The Bridge Between East and West Silk Road

In ancient times the Silk Road started from Tian Huang town in China. Then it continued to Gansu Province at north, entered the present Eastern Turkistan, crossed central Afghanistan and continued to Samarqand and Bukhara. From Bukhara, the highway continued to Mary, Sarakhs, Nishapur, and Gorgan and reached Rey, from Rey the road continued to Qazvin, Zanjan, Tabriz, and Yerevan and from Yerevan, it continued to Trabzon port at the Black Sea.

After the road made a circle and reached a port in Syria. A branch of the Silk Road ran from Samarqand to Kharazm, then to Hashtarkhan and ended at Danube River and Sea of Azov in Europe. The most important commodity transited through Iran in ancient times was silk, but since the Iranians imported a great deal of silk and converted it to the fabric they were able to sell their silk fabric to European countries at a good price. Encouraged by Sogdians the Turks asked King Anooshirvan of Sassanid Dynasty to allow them to transit their silk through Iran but he refused such a permit. Later on, in order to avoid crossing the giant central desert in China, the Chinese emperors invented a new sea route from ports east of China and shipped the merchandise towards west. As a result, the Silk Road was divided into northern and southern branches. As mentioned before the northern route, known as Silk Road, started from Tian Huang town, then crossed several Chinese provinces before arriving at the great central desert. After crossing the great central desert it was divided into three branches. Two roads circled the great desert and the third road continued from the south of it. After crossing the southern towns of China the southern road reached the north of India; then it took a northward turn and continued to Greater Khorasan and present Iran. After that, it reached the Caspian Sea and joined the northern road. From fourteenth century onward another sea route was established from China which was separated from the older road.

Spice Road

Spice Road was a corridor for transportation of Indian spices to Europe. Its main route didn’t deviate much from the Silk Road. The only difference between the two roads was that the silk was exported from China and the spice was exported from India. Spice road was a mountainous road and a masterpiece of engineering. Some of the side branches were connected to Silk Road through mountains at Fars Province. It is said the stone-paved Spice Road was built four hundred years ago for transportation of spices and similar goods. Part of the stone-paved Spice Road has remained intact and one can see monuments beside that road such as a water reservoir over the mountain. Some historians believe that a bridge had been built in Fars Province over the Spice Road but it has disappeared. Jean Chardin, a famous French traveler, who visited Iran in the sixteenth century, has passed the Spice Road and has mentioned it in his travelogue. He says Mount Alborz is the most difficult and dangerous route in Iran and the only passage through that mountain is a stone paved road. Chardin says there were three water reservoirs in Mount Alborz which were dry because of drought.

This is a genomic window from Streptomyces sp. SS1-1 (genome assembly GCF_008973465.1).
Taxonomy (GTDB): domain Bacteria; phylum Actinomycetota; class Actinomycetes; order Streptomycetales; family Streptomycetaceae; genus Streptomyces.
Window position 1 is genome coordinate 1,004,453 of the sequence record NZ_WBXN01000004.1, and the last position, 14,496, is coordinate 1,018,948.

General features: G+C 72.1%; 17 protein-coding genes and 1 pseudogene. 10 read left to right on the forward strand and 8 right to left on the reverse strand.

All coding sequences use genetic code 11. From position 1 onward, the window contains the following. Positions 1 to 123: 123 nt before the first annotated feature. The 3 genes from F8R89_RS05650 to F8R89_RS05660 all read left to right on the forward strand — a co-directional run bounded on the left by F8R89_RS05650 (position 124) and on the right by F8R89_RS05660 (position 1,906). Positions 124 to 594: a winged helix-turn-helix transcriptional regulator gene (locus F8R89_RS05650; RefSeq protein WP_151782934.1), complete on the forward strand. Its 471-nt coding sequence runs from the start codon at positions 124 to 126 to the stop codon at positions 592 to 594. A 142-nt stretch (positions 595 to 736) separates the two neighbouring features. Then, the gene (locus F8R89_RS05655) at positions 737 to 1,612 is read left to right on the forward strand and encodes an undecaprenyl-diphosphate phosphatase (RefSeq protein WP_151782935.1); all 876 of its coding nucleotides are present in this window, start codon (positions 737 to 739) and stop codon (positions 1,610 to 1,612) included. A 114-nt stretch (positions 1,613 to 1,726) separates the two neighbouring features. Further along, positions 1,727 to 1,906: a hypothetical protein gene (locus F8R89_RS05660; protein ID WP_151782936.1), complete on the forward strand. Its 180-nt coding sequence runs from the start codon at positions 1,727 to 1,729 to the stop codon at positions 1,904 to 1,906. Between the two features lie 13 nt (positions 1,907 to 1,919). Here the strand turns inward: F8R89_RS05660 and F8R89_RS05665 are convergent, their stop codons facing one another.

History of clothing in Iran

For the sake of modesty and virtue, Iranian women have worn the hijab during the course of various Persian dynasties. The Medes were the first extensive empire in the Iranian plateau and Median women did their best to array themselves and resorted to everything which could embellish them. At all periods the Iranian women used gold, silver, bronze, iron, and shells to adorn themselves. In the Louvre Museum, there is an embossed statue of the woman who lived during the Parthian Dynasty. This woman is wearing a mantle and her turban invisible under the Chador. Above her forehead and below her turban the Parthian woman is wearing a broad projecting metal which covers the hairs in front of the head like a lace. The comer of the chador is pinned under an oval-shaped ornamented clip or button and hung under the neck with a chain. It is said that the chador which had been used by women form older times was worn by the women during the Sassanid period albeit with different colors and designs.

During the Safavid Period because of focusing on Iranian tradition and strict adherence to Shia faith, various arts blossomed and the women’s dress had its specific shape. The robes were often colorful and flowery or silk embroidered. Above their dress, they wore a coat which reached their feet and was open on their chests. They fastened their robe loosely on their waists, wore a small cap, a scarf, cotton pants and short woolen socks during the winter.

During the Zand and Afshar periods, the women reduced their ornaments and wore simpler garments. They shortened their blouse and their coat and wore loose pants, and wore a mangle over them. The women often wore tight shirts made of wool and silk, round collar which was fastened under the neck by a lace. When necessary they put on a long coat which reached their ankles.The shape of women’s dress changed very slightly during the Qajar Period. They wore a shirt with an open front and long sleeves and long, baggy and frilled robes. They embroidered the edge of their skirts and wore a golden, silver or jeweled belt. Like Zandian Period the women wore a net and a small cap on their heads.


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